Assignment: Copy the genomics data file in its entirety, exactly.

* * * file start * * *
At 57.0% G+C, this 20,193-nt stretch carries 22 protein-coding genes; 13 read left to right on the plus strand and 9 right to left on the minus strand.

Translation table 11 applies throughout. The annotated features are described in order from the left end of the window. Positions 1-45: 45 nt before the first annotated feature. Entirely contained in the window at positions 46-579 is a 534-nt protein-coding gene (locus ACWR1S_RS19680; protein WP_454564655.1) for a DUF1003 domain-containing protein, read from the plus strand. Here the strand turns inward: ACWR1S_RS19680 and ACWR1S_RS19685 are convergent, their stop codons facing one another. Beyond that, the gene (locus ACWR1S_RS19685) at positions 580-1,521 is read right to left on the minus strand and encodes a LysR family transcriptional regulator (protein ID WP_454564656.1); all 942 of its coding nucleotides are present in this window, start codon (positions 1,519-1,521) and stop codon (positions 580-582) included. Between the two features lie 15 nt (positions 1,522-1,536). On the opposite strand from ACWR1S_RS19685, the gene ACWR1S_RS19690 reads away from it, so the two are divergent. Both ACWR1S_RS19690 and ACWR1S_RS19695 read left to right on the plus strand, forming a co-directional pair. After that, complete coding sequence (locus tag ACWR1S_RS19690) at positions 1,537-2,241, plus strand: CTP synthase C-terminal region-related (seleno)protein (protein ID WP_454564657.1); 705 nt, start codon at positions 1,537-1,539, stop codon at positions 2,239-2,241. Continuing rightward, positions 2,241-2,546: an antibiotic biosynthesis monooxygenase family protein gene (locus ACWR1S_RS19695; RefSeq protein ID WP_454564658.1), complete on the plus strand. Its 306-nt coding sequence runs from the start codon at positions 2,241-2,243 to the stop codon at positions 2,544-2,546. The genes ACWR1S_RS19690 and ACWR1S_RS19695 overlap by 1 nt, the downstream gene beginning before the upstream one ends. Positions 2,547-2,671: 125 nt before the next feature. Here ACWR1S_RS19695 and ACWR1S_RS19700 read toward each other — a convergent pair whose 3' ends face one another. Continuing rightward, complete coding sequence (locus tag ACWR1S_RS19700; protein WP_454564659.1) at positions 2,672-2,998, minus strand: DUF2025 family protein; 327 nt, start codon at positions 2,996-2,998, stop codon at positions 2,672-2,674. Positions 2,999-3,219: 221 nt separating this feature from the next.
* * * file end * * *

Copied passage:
At 57.0% G+C, this 20,193-nt stretch carries 22 protein-coding genes; 13 read left to right on the plus strand and 9 right to left on the minus strand.

Translation table 11 applies throughout. The annotated features are described in order from the left end of the window. Positions 1-45: 45 nt before the first annotated feature. Entirely contained in the window at positions 46-579 is a 534-nt protein-coding gene (locus ACWR1S_RS19680; protein WP_454564655.1) for a DUF1003 domain-containing protein, read from the plus strand. Here the strand turns inward: ACWR1S_RS19680 and ACWR1S_RS19685 are convergent, their stop codons facing one another. Beyond that, the gene (locus ACWR1S_RS19685) at positions 580-1,521 is read right to left on the minus strand and encodes a LysR family transcriptional regulator (protein ID WP_454564656.1); all 942 of its coding nucleotides are present in this window, start codon (positions 1,519-1,521) and stop codon (positions 580-582) included. Between the two features lie 15 nt (positions 1,522-1,536). On the opposite strand from ACWR1S_RS19685, the gene ACWR1S_RS19690 reads away from it, so the two are divergent. Both ACWR1S_RS19690 and ACWR1S_RS19695 read left to right on the plus strand, forming a co-directional pair. After that, complete coding sequence (locus tag ACWR1S_RS19690) at positions 1,537-2,241, plus strand: CTP synthase C-terminal region-related (seleno)protein (protein ID WP_454564657.1); 705 nt, start codon at positions 1,537-1,539, stop codon at positions 2,239-2,241. Continuing rightward, positions 2,241-2,546: an antibiotic biosynthesis monooxygenase family protein gene (locus ACWR1S_RS19695; RefSeq protein ID WP_454564658.1), complete on the plus strand. Its 306-nt coding sequence runs from the start codon at positions 2,241-2,243 to the stop codon at positions 2,544-2,546. The genes ACWR1S_RS19690 and ACWR1S_RS19695 overlap by 1 nt, the downstream gene beginning before the upstream one ends. Positions 2,547-2,671: 125 nt before the next feature. Here ACWR1S_RS19695 and ACWR1S_RS19700 read toward each other — a convergent pair whose 3' ends face one another. Continuing rightward, complete coding sequence (locus tag ACWR1S_RS19700; protein WP_454564659.1) at positions 2,672-2,998, minus strand: DUF2025 family protein; 327 nt, start codon at positions 2,996-2,998, stop codon at positions 2,672-2,674. Positions 2,999-3,219: 221 nt separating this feature from the next.